Sharing food together as a family does not need to wait for special occasions or for elaborate preparation.
It might be food from a box or take out—or leftovers. It may only involve one parent and one child–whoever is home for that meal. No matter what, eating it together while talking adds value for us all. Especially for our kids. It’s a kind of family communion. Does it feel like family dinnertime belongs to another era? Maybe with June Cleaver and Leave it to Beaver? Or that it’s something for special occasions?
But how do we connect with the whole family if we rarely see everyone in one room looking at each other?
Can it work when older children have late sports practice? What about if one parent nearly always has to be at a job during dinnertime? And what if kids are big enough to protest that they don’t want to eat with the whole family?
Family dinners are not always a joy, but they don’t have to be pure joy to be family communion.
Neither were they when I was a child. I’m sure my mind chooses not to remember the less fun times. And they certainly do not require the whole family to be there for them to be valuable. But coming together as a family for supper provides built-in connection and communion, plus the opportunity for spiritual time as a family. In my birth family and in the family I parented, we had prayer time before and after dinner. And we had Bible reading–or Bible story reading–after dinner. Sometimes I know those dinners were a chore, but they provided inestimable blessings as well.
Chances are your household enjoys fewer family dinners than you did growing up and far fewer than your parents did growing up.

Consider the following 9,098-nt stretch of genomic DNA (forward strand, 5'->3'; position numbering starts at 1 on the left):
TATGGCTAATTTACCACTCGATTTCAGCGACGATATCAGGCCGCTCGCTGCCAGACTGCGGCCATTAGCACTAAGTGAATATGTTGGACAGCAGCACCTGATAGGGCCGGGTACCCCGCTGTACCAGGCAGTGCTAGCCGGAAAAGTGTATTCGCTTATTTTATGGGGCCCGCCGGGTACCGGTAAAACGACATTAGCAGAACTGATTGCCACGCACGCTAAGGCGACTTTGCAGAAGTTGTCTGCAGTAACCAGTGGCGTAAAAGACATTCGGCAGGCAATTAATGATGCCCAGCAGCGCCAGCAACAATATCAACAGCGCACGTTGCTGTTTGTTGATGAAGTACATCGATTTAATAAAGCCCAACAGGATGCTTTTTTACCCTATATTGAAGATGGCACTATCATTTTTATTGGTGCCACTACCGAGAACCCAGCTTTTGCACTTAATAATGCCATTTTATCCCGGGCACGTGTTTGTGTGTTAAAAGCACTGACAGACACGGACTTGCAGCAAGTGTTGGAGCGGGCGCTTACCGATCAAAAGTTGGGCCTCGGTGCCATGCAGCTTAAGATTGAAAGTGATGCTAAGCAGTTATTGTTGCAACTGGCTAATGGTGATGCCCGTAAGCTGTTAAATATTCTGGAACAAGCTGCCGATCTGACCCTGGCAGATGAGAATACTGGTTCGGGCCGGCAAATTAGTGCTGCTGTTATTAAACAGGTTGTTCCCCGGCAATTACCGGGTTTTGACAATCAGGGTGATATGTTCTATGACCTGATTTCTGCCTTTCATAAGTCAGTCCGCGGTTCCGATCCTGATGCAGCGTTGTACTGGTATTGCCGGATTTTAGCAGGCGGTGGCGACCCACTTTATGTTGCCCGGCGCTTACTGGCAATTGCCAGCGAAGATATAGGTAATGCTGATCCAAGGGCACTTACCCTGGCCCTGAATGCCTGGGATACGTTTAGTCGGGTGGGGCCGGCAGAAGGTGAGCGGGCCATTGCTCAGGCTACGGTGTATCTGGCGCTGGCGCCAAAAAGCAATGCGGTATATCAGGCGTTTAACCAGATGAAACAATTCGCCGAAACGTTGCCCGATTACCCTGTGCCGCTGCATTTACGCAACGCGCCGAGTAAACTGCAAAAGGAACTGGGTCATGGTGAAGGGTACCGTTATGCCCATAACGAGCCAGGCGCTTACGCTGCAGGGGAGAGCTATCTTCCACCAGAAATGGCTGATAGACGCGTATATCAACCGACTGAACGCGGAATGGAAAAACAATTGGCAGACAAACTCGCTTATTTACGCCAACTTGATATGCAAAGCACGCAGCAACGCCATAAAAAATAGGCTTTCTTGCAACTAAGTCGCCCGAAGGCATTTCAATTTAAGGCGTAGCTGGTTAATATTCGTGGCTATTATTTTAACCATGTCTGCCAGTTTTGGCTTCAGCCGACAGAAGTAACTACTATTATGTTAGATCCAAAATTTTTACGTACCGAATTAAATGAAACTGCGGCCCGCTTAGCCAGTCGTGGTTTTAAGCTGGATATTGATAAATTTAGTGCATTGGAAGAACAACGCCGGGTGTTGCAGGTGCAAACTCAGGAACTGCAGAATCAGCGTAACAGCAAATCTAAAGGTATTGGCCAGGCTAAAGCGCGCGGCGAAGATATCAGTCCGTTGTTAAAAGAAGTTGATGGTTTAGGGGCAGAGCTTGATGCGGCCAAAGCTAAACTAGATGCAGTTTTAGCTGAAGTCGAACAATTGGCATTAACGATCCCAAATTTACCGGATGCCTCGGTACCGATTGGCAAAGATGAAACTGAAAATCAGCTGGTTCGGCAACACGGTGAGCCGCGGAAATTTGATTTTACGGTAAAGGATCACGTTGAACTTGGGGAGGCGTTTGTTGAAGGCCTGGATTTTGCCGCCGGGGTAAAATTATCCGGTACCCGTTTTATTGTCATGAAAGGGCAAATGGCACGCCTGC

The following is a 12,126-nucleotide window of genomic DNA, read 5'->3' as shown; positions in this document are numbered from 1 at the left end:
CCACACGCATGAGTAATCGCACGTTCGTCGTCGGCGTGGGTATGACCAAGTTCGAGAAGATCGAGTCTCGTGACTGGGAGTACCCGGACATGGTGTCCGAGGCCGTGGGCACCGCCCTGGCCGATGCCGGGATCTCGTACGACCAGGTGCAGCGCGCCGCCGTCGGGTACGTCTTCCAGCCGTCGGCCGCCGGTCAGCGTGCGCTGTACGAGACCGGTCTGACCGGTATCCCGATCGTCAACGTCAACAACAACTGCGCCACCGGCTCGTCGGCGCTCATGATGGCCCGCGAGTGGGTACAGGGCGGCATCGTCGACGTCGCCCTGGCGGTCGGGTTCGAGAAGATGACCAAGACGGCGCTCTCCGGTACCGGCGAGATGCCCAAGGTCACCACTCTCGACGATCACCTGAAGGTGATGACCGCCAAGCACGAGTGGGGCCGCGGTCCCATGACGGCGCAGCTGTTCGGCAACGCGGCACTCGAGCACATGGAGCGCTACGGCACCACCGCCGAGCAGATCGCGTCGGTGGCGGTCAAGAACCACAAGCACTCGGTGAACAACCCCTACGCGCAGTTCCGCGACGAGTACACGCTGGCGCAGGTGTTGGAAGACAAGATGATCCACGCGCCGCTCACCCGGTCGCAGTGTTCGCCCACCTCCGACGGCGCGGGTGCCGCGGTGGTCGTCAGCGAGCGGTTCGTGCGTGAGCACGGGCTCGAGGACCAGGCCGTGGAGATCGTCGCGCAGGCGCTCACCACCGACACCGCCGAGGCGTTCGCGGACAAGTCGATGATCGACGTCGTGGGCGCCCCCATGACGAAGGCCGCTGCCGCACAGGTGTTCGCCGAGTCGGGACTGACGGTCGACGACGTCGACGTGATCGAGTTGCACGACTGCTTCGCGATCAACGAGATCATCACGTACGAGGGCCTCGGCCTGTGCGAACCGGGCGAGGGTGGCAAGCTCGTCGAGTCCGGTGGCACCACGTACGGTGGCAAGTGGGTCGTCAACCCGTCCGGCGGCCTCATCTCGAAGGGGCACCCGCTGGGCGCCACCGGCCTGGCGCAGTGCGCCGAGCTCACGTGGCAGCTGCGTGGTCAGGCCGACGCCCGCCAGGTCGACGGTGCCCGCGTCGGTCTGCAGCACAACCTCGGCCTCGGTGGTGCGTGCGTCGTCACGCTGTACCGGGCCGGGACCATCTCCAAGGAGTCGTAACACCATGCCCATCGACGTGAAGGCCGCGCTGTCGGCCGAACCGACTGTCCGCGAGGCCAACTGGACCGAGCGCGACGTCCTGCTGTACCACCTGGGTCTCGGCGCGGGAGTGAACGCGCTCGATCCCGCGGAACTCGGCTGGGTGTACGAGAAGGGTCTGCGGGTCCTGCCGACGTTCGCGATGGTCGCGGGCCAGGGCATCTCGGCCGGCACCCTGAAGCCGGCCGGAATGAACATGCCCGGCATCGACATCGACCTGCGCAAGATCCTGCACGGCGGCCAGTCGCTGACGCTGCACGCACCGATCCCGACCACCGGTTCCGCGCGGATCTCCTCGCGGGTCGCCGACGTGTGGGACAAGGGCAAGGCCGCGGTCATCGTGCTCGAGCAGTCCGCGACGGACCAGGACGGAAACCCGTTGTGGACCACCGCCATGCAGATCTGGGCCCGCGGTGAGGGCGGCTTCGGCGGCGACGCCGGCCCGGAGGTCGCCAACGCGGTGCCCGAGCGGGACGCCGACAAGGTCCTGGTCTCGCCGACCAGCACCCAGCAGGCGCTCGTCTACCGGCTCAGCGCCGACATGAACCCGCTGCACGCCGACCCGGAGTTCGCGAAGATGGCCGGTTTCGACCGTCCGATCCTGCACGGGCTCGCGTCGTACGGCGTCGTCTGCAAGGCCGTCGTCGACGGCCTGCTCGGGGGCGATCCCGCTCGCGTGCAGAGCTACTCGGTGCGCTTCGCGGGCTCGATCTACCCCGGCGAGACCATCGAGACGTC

It’s a blessing that our culture lets us easily connect online, with people nearby and with friends and family who live far away. Whatever device we choose, we can allow our children to see faraway people regularly. Yet this continual connection to the internet can also be a curse. It’s not limited to just loved ones. Mealtimes these days are typically interrupted by repeated dings, connections that are immediate but not really urgent. Or by something we’re watching—either as a group or solo. Complete strangers, Facebook “friends” we hardly know, and even celebrities can clutter our lives and interrupt the times we plan to spend with our families.
Is dinner something you just need to power through with as little hassle as possible, or is there time to enjoy it?
For me and my husband, dinner times with our children grew from being a bit of a pain—when one parent had to stand holding a baby—to being positive events. But I can hardly overestimate the opportunity those times gave us to bond and to read the Bible as a family, discussing our questions together. Sometimes the kids had questions we parents needed to check out. Continuing the process even with a parent or children unable to be there was important for us.
One of my favorite memories of my own mom is of her laughing so hard at the dinner table that she needed to get down onto the floor to avoid falling off her chair. We called those “Mom with her paws in the air” moments.
What are your memories of dinnertime as a child? What is dinnertime most frequently like for your family? Do you grab dinner as you get time? Or do you eat together often? Have table-time devotions worked for you as a family? Could they?